High anxiety is gripping scores of Obama administration nominees left dangling above the Senate floor as that distinguished body took off for a five-week recess. (That’s vacation for most of them and nonstop campaigning for a few facing tight races.)
Here’s a wrap-up of where things stand:
About 20 career foreign service officers, waiting for many months for ambassadorships in some rough places, are still pending. Another 10 political ambassadors, including that great trio led by mega-bundler hotelier George Tsunis for Norway, are also waiting. The vacant posts (some would call them insults to allies) also include: Ireland, France, New Zealand, South Korea and, of course, Turkey, which is merely at the epicenter of all things Mideast and is having a presidential election this month.
And with the U.S. Africa Leaders Summit here this week, many countries on the continent don’t have U.S. ambassadors.
And then there are dozens of other senior officials — again virtually all noncontroversial –including a deputy secretary at the Department of Housing and Urban Development and assorted assistant secretaries, still on the floor.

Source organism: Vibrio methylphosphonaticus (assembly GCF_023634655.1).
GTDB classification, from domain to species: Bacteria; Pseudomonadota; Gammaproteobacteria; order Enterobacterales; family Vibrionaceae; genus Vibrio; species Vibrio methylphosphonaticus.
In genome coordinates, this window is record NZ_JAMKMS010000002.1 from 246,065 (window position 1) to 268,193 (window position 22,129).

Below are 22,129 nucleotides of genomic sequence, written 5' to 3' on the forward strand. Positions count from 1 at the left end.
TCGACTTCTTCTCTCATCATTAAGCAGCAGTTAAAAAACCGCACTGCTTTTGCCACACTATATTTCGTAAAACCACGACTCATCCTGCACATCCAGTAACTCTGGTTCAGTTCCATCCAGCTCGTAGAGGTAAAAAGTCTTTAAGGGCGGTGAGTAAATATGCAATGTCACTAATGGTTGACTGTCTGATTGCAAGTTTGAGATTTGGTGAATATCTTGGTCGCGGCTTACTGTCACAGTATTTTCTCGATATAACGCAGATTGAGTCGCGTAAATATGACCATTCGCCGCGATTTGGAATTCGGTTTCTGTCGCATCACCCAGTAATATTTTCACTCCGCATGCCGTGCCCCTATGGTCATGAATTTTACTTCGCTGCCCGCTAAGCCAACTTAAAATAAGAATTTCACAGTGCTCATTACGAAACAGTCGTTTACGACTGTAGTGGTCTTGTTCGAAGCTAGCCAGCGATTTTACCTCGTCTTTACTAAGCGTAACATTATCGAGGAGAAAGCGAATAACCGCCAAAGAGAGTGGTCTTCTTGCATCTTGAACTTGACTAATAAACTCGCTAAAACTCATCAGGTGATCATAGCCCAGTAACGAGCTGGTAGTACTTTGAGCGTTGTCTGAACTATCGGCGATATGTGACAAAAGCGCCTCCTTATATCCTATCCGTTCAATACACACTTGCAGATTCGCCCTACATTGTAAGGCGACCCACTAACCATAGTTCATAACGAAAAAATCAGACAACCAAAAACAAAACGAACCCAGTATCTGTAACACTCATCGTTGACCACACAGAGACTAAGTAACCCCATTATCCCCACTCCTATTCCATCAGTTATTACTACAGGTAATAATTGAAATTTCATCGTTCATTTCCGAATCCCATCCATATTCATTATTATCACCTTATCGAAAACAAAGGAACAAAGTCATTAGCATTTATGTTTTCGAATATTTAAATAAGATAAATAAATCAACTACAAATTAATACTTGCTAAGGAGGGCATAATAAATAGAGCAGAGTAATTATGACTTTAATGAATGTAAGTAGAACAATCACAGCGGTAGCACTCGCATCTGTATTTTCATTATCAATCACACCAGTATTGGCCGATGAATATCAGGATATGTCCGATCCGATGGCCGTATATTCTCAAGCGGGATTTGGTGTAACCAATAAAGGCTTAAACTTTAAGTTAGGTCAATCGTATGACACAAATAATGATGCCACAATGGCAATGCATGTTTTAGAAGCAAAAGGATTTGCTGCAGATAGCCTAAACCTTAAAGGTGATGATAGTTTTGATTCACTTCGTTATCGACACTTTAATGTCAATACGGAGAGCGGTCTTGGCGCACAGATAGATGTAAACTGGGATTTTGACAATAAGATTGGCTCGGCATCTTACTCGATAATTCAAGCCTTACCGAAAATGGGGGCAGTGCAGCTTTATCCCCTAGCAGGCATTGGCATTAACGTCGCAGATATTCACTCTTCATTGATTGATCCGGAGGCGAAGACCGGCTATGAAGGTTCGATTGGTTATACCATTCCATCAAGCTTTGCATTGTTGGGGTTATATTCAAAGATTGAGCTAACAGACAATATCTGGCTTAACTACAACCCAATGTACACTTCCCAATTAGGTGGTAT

As for judges — where Senate Majority Leader Harry Reid (D-Nev.) made a concerted push — there were only eight district court nominees pending on the floor when the senators ran for the exits on Friday.
For the wannabes, the clock is not looking favorable. The Senate, gridlocked on nominations since Reid invoked the “nuclear option” in November to limit minority Republicans ability to block nominations, is only expected to be in session for two weeks and two days in September. (And out all of October.)
Reid has said that he was determined to pass the National Defense Authorization Act — the Pentagon’s budget — which, let’s say, will take three to four days. Then he wants to act things like raising the minimum wage, pay equity for women and reducing the student loan burden, easily taking up at least another three to four days.
Under current rules, it would be virtually impossible for that august body to process more than a small handful of nominees unless Republicans agreed to moving nominees in groups.
After September, you’re into the sheer chaos of post-election lame-duckery. If, as seems quite possible, Sen. Mitch McConnell (R-Ky.) is majority leader in January, then the GOP leadership will decide the matter.
In which case, prudence dictates booking fully refundable travel.